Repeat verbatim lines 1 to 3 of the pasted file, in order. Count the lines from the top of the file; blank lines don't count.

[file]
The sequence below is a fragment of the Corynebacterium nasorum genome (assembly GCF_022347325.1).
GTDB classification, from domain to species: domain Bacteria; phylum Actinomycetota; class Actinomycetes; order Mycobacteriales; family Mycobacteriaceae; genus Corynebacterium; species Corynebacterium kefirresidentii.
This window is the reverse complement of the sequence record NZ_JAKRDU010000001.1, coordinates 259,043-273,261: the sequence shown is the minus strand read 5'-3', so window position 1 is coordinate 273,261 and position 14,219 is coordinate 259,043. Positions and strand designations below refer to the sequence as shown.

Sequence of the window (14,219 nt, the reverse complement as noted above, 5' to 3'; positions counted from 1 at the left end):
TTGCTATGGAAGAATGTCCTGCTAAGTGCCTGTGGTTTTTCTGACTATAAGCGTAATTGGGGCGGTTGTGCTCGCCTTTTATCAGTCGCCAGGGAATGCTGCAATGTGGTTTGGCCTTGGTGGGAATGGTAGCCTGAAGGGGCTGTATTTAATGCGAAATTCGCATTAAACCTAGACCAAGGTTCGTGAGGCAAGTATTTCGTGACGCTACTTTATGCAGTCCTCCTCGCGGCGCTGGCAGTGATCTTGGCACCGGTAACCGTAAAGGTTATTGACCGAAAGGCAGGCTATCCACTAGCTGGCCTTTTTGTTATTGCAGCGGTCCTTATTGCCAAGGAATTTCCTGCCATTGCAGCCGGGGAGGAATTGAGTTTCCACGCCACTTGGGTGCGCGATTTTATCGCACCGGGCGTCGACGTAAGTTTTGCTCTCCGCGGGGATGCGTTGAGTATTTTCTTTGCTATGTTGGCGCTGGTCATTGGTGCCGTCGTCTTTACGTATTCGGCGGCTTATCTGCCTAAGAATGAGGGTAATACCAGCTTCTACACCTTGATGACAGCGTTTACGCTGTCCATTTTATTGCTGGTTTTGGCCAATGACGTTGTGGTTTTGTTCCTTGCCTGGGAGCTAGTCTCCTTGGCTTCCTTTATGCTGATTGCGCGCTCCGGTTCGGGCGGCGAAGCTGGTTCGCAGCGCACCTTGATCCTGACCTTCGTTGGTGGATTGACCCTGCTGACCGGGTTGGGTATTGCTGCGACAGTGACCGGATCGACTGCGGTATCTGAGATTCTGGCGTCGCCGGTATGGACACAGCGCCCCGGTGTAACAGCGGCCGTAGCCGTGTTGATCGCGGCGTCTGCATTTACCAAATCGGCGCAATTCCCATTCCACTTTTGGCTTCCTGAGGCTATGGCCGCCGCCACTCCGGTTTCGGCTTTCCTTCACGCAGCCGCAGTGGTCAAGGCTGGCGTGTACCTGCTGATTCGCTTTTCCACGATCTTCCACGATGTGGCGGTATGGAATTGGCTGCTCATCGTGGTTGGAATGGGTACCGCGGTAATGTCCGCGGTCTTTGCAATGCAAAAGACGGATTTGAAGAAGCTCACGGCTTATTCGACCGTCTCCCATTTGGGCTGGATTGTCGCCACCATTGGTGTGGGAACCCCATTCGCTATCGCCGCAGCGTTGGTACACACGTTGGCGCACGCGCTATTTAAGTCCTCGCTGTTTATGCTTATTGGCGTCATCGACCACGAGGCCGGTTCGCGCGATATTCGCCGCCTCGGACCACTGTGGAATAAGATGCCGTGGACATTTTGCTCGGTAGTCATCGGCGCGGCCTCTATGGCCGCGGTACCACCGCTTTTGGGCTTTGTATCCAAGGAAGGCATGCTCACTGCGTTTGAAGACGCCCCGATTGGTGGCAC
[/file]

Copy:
The sequence below is a fragment of the Corynebacterium nasorum genome (assembly GCF_022347325.1).
GTDB classification, from domain to species: domain Bacteria; phylum Actinomycetota; class Actinomycetes; order Mycobacteriales; family Mycobacteriaceae; genus Corynebacterium; species Corynebacterium kefirresidentii.
This window is the reverse complement of the sequence record NZ_JAKRDU010000001.1, coordinates 259,043-273,261: the sequence shown is the minus strand read 5'-3', so window position 1 is coordinate 273,261 and position 14,219 is coordinate 259,043. Positions and strand designations below refer to the sequence as shown.